Peter Anderson summarizes a recent clergy discussion on the future of the Catholic Movement in the CofE
Let us, one member of the Bishop of Fulham’s Council suggested as we planned the July Clergy Meeting, just for once divide into small groups (groans and laughter) so that everyone has a chance to contribute.
On the day of the meeting a brief introduction asked the clergy to consider how the Catholic Movement might grow and its parishes and institutions become more effective; how the clergy are strengthened and supported; and how the Catholic Movement challenges the Church -of which we are an honoured part – effectively and constructively.
Five groups talking
The results of that seminar were remarkable. The ideas were fresh and positive, and there was a marked consensus in several significant areas. My own hope is that these concerns will be developed over the next few months in New Directions, and provide the basis for discussion among Catholic clergy and laity.
Of the five groups (there were about fifty clergy taking part) four raised the question of our identity and three were Specific in wanting to assert our place as Anglicans. A similar number argued against the use of Catholic language and thought forms by the liberal faction in the CofE. Many felt that it had been misappropriated and then evacuated of meaning. Too much from the Fresh Expressions stable continues to equate ‘Catholic’ with icons and incense, or with ‘traditional church’ meaning old-fashioned services for the older generation.
That the Catholic and Christian Faith should mean what it says was clear when the groups turned to evangelisation. The CofE is faced with the continuingsecularisation of British society, and the challenge to Christian morality posed by marriage law and assisted suicide. Some are tempted to respond with a gleeful embracing of inclusivity along the lines of the American Episcopal Church, or total
capitulation to the state as in Sweden. By contrast Anglo-Catholics will be inspired by a vision of the Church which is greater than the nation. It is the conversion of England which we seek. Establishment must be revisited; many nowbelieve that it will be forced on us eventually; few in the hierarchy seem to want to discuss it seriously, but the ‘conspiracy of optimism’ is wearing rather thin.
We believe that Evangelicals will understand something of what we mean. Several called for us to continue talking with very different groups within the Church of England. This was recognised to be uncomfortable at times, particularly in recent years. It may well reflect our own uncertainty, and we must be cautious about assuming the role of victims.
For a priests’ seminar there was a lot of talk about the laity. Many of the older clergy have watched as parish curates have almost disappeared. While we may regret the shortage of priests, we have seen exciting experiments in lay leadership and lay training. Nonetheless, many of our parishes are set in areas where Christian commitment is hard to maintain, and where the professional skills necessary to run a modern Anglican parish are in short supply. It is ironic that the parishes which have the high wage earners to pay an administrator and a youth worker are always those with highly skilled professional laity and a bevy of Readers and non-stipendiary clergy. The poorest parishes are those which need their priest just to survive.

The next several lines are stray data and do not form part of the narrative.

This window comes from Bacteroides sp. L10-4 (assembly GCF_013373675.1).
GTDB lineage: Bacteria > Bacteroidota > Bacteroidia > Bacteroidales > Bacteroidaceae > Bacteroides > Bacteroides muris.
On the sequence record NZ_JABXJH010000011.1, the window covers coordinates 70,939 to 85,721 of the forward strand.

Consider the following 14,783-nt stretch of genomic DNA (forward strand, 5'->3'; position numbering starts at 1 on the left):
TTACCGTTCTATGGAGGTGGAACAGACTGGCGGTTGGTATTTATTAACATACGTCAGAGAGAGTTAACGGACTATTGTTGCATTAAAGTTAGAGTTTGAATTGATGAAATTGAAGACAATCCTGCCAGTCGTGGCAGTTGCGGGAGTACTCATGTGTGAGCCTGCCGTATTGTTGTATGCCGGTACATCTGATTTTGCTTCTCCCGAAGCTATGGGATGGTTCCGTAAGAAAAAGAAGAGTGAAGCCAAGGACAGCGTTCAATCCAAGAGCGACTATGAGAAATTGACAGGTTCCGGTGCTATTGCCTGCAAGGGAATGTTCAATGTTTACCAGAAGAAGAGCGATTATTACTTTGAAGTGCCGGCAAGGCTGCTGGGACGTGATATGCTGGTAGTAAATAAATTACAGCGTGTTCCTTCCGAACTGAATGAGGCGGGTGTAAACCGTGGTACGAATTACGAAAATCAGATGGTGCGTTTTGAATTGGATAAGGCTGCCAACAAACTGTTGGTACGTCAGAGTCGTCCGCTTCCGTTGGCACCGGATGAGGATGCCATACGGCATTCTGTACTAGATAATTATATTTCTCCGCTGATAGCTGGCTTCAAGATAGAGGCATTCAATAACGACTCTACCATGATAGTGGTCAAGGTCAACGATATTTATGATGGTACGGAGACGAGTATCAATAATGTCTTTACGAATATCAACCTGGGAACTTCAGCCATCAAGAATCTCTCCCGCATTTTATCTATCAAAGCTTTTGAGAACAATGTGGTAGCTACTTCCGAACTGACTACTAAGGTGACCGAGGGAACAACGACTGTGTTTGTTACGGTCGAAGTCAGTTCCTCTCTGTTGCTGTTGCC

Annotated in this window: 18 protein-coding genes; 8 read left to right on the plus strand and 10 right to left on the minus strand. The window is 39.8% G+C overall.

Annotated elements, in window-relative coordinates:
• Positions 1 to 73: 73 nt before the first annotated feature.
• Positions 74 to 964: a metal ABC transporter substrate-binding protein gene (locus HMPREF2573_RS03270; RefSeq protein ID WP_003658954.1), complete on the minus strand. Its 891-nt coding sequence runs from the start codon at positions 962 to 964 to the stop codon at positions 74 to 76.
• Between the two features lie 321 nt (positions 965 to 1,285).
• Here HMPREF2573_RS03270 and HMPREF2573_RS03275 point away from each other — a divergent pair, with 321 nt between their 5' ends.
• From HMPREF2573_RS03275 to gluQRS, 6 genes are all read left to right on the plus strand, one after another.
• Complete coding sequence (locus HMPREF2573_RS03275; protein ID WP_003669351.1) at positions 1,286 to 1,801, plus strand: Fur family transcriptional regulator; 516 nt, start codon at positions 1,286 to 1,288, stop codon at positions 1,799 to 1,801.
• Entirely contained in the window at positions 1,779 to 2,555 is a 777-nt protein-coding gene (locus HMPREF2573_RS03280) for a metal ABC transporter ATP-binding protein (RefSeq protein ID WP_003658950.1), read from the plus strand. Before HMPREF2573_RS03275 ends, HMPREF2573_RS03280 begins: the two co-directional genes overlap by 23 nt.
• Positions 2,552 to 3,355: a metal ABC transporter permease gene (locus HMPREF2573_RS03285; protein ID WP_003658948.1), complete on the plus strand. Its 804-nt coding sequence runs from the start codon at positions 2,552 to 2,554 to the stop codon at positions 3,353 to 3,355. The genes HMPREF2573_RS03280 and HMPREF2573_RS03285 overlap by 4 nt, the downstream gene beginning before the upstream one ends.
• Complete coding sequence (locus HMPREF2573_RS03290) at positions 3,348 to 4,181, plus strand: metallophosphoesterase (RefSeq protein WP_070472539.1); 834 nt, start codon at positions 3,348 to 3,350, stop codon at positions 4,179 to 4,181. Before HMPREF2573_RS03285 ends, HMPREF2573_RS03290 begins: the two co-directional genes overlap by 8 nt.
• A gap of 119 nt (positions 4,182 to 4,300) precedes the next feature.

None of our readers will be surprised to hear that the issue of women’s ministry surfaced, but some will be surprised to hear the way it was approached. ‘Yes to women’s ministry’ declared one group boldly. Another demanded the urgent consideration of the role of talented and energetic women in the leadership of the Church, and asked how Catholics had positive things to say.
I don’t want to give the impression that the groups were impossibly cheerful. Anxieties were expressed about the (quite near) future, and our continuing divisions and negative attitudes. We recognised that older clergy and laity were not being replaced in similar numbers by a younger generation. Some voiced their discomfort with clergy chapters and with their diocesan bishops, and with General Synod, while others insisted that we must continue to play our part in these structures. Yet in spite of this one group bravely demanded that the Catholic Movement should have a twenty-year vision. In this, as in so many areas, we are challenging the prevailing culture.
England is now a fragmented society, and politicians struggle to placate the rights of every group which can find a voice. Overburdened by endless legislation, as the common culture, principles and even common sense, have been demolished, people turn in on themselves. The future can seem grim. But Catholic Christianity, constantly renewed by the refreshing grace and power of the Holy Spirit, breaks out of the tired dreariness of western consumerism – now sick unto death.
Augustine of Hippo saw this as the Roman Empire, exhausted and decadent, fell apart. He placedhis trust in God and was not confounded. Fifty or so priests meeting in the summer of 2009 understood, albeit in a small and h